PRECAUTIONS: This product should only be used by physicians trained and experienced in diagnostic and interventional vascular techniques. Standard techniques for interventional vascular procedures should be employed. • Manipulation of the Zilver Vena Venous Stent requires high-resolution fluoroscopic control. • Do not use power injection systems with the delivery system. • Prior to the procedure, the patient’s underlying condition should be assessed for compatibility with anticipated procedural and post-procedural antiplatelet/anticoagulation therapy. • Use in patients with a history of contrast sensitivity is not recommended unless the patient can be adequately premedicated.• Safety and effectiveness of the Zilver Vena Venous Stent for use in the arterial system has not been established. • When more than one stent is required, resulting in stent-to-stent contact, stent materials should be of similar composition to avoid the possibility of dissimilar metal corrosion. • The potential effects of phthalates on pregnant/nursing women or children have not been fully characterized and there may be concern for reproductive and developmental effects. Stent Handling • Do not attempt to remove the stent from the delivery system before use. • Do not expose any part of the delivery system to organic solvents (e.g., alcohol). • Use the stent system prior to the expiration date specified on the package. Stent Placement • Ensure that the safety lock is not inadvertently removed prior to stent release. • Do not rotate any part of the system during deployment. • Repositioning of the device once deployment has begun (i.e., the stent markers begin to flower) is not possible because the outer sheath cannot be re-advanced over the stent. • Repositioning of the delivery system to the intended deployment location can be carried out up until the stent markers begin to flower. • If excessive resistance is felt when beginning deployment, do not force deployment. Remove the delivery system without deploying the stent and replace with a new device. • Ensure the handle remains in a stabilized position while deploying the stent. Tension to remove the slack outside the patient’s body should be applied; however, do not apply excessive tension on the system as stretching of the stent may occur. • Once stent deployment has begun, the stent must be fully deployed. Stent/System Removal • Do not advance outer sheath after stent has been deployed. Delivery system can be removed without the need to recapture tip. Post Implant • Antiplatelet/anticoagulant therapy should be administered during and after procedure according to institutional standard of care. • Use caution when re-crossing a stent to avoid stent damage or migration (i.e., the use of a balloon has the potential to get caught).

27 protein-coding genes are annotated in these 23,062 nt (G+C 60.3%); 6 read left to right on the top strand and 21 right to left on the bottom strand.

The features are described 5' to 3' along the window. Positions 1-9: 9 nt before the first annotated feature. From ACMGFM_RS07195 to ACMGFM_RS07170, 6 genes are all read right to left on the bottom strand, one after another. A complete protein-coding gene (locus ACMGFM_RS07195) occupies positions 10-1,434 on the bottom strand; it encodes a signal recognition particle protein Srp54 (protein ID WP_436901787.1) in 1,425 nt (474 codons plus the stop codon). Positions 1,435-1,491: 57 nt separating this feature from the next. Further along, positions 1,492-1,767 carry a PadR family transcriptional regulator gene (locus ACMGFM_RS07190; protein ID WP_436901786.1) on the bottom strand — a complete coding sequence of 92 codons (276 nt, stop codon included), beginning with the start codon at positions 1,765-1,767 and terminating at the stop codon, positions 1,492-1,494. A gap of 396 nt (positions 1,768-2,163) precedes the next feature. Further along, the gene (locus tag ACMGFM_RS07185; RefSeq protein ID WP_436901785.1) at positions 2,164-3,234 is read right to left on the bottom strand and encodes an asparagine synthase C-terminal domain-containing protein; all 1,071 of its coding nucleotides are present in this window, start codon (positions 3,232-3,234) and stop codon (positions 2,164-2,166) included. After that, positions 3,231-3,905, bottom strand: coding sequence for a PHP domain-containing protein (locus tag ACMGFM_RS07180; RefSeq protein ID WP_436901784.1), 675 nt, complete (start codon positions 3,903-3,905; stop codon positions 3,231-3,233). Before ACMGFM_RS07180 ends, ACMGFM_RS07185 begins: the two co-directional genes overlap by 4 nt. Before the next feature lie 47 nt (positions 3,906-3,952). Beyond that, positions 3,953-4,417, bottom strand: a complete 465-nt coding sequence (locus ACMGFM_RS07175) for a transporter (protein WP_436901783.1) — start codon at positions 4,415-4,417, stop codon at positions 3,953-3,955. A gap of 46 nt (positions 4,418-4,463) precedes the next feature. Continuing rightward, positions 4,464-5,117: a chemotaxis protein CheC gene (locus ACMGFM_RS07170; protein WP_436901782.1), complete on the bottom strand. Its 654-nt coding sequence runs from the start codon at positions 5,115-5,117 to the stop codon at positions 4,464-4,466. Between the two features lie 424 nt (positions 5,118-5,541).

POTENTIAL ADVERSE EVENTS: Potential adverse events that may occur include, but are not limited to, the following: • Abdominal or back pain • Abrupt stent closure • Allergic reaction to anticoagulant and/or antithrombotic therapy or contrast medium • Allergic reaction to nitinol (nickel-titanium) • Amputation • Aneurysm • Arrhythmia • Arteriovenous fistula • Bleeding associated with anticoagulation • Death • Embolism • Fever Hematoma/hemorrhage at access site • Hypersensitivity reactions • Hypertension • Hypotension, nausea or symptoms of a vasovagal response • Infection/abscess formation at access site • Intimal injury/dissection • Myocardial infarction (MI) • Pseudoaneurysm formation • Pulmonary embolism • Renal failure • Restenosis, occlusion, or thrombosis of the stented vein • Septicemia/bacteremia • Stent malapposition • Stent migration or embolization • Stent strut fracture • Stroke • Tissue necrosis Vasospasm • Vessel perforation/rupture • Worsened pain
See Instructions for Use for full product information.